AVC: At the end of Season 2, Barry deals with discovering that he can’t really change. How do you make the lack of change compelling as a narrator?
BH: We always said it was like [Barry] He was an alcoholic and at the start of the season, he said “I won’t drink anymore.” And then, he doesn’t drink all season, but he wants to and the universe keeps putting things in front of him that make him want to drink. Then in the last episode, he goes on a bender. So it’s kind of trying to make real-world comparisons or sentimental comparisons to this spiraling crazy thing to the guy who’s a killer.
I think the third season is learning there [consequences]. Barry does many things where he does not feel that there are consequences to it. It’s pretty awful for the people he loves this season. When he stands facing a wall, he does not think about his anger and anger. Now, he learns that there are consequences to all of that.
AVC: Episode 1 of Season 3, Forgiving Jeff. Why is the season so focused on tolerance? Barry as a show?
BH: It kind of happened naturally. We were writing it, going scene after scene for what [Barry] passes through. Then the idea of redemption and tolerance and these real things started to climb to the top. That was a lot of this rewriting process. It was like, ‘While these things are here, shall we explore it [deeply enough]? Ideas of “forgiveness to be won” and all that – that came during the rewriting process.
AVC: in file 2019 Emmy Acceptance Letterspoke at length about the process of cooperation and friendship with Barry Co-creator Alec Berg. How did your relationship change between seasons 2 and 3?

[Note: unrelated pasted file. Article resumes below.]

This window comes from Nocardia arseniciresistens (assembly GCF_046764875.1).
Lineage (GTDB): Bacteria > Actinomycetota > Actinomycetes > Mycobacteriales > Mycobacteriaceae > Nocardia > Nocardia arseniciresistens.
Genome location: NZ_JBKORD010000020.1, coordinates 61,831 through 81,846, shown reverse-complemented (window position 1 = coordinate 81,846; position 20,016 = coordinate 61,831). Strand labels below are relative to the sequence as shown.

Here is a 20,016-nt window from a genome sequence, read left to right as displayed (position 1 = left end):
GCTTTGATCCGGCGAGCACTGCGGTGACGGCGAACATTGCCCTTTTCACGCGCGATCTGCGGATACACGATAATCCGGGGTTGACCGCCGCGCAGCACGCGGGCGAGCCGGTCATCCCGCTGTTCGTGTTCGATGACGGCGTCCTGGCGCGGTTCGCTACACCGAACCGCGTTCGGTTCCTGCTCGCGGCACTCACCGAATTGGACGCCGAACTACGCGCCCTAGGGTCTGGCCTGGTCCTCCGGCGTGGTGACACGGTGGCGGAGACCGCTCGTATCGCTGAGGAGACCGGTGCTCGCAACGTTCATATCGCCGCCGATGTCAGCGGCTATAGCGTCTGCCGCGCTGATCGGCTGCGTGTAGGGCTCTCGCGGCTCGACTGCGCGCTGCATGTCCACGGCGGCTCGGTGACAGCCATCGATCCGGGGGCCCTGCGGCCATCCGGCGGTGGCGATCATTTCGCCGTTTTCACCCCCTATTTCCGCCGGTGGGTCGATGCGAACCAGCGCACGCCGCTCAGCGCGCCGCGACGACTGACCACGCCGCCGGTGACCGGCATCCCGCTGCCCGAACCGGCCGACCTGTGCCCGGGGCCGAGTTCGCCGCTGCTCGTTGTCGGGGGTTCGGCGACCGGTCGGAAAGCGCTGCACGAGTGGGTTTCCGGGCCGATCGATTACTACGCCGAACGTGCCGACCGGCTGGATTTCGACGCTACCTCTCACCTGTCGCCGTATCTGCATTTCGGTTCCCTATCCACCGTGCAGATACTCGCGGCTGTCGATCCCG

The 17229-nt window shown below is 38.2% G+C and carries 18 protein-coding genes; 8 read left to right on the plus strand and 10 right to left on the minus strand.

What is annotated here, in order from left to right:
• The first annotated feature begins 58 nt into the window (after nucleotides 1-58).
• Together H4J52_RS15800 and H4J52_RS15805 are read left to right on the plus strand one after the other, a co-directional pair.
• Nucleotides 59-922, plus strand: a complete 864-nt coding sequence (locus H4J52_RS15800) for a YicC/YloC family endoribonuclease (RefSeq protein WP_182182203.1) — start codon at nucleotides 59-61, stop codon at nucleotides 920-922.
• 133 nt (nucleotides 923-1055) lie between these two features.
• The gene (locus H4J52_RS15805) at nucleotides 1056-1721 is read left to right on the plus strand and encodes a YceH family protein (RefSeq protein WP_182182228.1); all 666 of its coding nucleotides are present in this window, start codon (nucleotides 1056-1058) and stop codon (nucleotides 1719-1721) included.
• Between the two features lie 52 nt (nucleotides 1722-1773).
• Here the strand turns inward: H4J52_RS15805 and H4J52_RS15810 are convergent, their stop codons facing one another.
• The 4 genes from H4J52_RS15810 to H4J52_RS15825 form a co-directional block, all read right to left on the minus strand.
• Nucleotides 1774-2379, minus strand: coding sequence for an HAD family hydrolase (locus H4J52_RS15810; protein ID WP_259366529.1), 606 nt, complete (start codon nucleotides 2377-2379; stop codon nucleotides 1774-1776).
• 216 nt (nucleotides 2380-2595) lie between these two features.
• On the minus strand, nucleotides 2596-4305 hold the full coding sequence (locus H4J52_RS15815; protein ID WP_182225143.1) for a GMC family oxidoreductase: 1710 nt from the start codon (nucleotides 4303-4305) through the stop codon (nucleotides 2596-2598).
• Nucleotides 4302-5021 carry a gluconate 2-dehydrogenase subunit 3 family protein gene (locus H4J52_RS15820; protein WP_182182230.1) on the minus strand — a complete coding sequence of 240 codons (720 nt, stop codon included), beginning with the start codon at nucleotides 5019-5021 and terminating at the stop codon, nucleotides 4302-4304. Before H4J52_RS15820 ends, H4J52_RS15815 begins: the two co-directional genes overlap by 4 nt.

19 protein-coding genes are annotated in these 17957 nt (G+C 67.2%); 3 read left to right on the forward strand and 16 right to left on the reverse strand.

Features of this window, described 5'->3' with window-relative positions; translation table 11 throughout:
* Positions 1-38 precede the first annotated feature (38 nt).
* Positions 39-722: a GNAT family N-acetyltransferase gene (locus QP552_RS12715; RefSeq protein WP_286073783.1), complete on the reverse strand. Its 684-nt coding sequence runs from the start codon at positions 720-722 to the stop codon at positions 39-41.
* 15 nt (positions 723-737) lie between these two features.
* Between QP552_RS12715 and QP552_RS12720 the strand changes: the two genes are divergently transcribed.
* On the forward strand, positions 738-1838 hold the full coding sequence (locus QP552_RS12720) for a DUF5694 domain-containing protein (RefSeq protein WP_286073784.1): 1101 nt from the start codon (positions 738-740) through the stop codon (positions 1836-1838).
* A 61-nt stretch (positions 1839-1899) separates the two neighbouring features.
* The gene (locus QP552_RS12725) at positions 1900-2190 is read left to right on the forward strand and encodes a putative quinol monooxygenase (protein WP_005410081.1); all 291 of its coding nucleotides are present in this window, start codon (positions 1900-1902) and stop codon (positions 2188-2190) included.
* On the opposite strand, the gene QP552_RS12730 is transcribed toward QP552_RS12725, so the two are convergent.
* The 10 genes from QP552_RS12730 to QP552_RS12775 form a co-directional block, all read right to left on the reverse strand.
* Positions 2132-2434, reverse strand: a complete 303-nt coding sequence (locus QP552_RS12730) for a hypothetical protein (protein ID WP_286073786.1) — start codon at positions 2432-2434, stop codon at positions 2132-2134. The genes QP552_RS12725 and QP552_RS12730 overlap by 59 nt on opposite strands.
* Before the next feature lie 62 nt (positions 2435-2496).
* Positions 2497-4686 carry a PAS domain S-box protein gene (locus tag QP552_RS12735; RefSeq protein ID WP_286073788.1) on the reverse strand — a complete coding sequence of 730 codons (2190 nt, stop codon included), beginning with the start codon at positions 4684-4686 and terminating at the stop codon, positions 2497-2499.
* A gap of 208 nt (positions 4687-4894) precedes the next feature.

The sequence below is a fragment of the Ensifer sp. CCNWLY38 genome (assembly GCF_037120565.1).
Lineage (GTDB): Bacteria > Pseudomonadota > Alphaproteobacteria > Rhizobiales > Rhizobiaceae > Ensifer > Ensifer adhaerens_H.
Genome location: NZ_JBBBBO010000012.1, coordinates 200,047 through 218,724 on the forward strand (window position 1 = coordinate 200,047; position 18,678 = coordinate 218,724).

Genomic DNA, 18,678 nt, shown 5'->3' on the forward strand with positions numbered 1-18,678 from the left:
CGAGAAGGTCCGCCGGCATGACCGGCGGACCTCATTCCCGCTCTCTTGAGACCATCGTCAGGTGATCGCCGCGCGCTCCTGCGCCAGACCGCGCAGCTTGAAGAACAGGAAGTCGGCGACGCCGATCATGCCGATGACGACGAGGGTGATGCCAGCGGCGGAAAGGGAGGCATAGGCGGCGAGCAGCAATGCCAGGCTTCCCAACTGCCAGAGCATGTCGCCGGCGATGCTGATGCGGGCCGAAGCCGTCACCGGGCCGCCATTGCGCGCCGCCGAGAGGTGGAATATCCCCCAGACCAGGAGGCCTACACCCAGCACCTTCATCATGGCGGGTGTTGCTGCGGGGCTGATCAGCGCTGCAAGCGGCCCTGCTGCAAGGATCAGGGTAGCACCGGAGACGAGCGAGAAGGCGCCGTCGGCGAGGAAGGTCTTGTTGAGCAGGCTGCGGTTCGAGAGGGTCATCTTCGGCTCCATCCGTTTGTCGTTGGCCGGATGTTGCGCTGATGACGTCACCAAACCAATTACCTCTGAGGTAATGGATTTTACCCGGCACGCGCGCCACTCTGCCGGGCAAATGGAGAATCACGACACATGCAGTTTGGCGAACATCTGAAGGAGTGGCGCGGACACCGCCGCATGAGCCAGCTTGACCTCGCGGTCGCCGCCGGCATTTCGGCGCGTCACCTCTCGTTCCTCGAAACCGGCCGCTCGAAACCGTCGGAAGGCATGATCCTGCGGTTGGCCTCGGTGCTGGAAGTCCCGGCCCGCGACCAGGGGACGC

BH: It hasn’t changed much. The most important thing is that when we started, I had no idea what I was doing. It was like my older brother, he said, “I ran Silicon Valley And curb your enthusiasm And all of that.” He was really helping me and then I think during the second season, specifically with that “Ronnie/Lily” episode, he was really encouraging and was kind of going, “Yeah, start that!”
So it’s more of him telling me, “Yeah, run with that idea.” He’s this wonderful kind of collaborator – like – coach. I directed five episodes this season, so I directed the bulk of it. It was really cool and kind of relaxing.
AVC: Do you have an episode you’re most proud of this season?
BH: Oh, I really love them all. I’ll say the last episode I really liked – but I’m interested to see what people think. [Laughs.] She’s beautiful…yes. I don’t know. I don’t know what people will think. But I like it.
AVC: Now, I’m going to walk you through some quick questions. What is your favorite line that your character says?
BH: In the first season, where he says, “That’s toxic manhood” to Foch, he clearly doesn’t know what that means.
AVC: Have you ever taken a souvenir from the group?
BH: my shoes! the shoes. I have like nine husbands in my house. But it’s not like a souvenir. I’m lazy and wear it at home. I wear my wardrobe a lot because I direct and we’ll be in one location and the trailers elsewhere. And I’m like, “Oh, I’m going home in my costume.” Then [the wardrobe department] Always, “Can you take him back to work tomorrow?” And I say, “Sure.” Then, I bring up and say, “I forgot.” [Laughs.] So I have a lot of Barry Only clothes in my wardrobe. And yes, I have to put that back to work.
AVC: Description Barry Season three in just one word.
BH: [Laughs] The first word that came to my mind was “fucked”. [Laughs] Yes… I’ve fucked.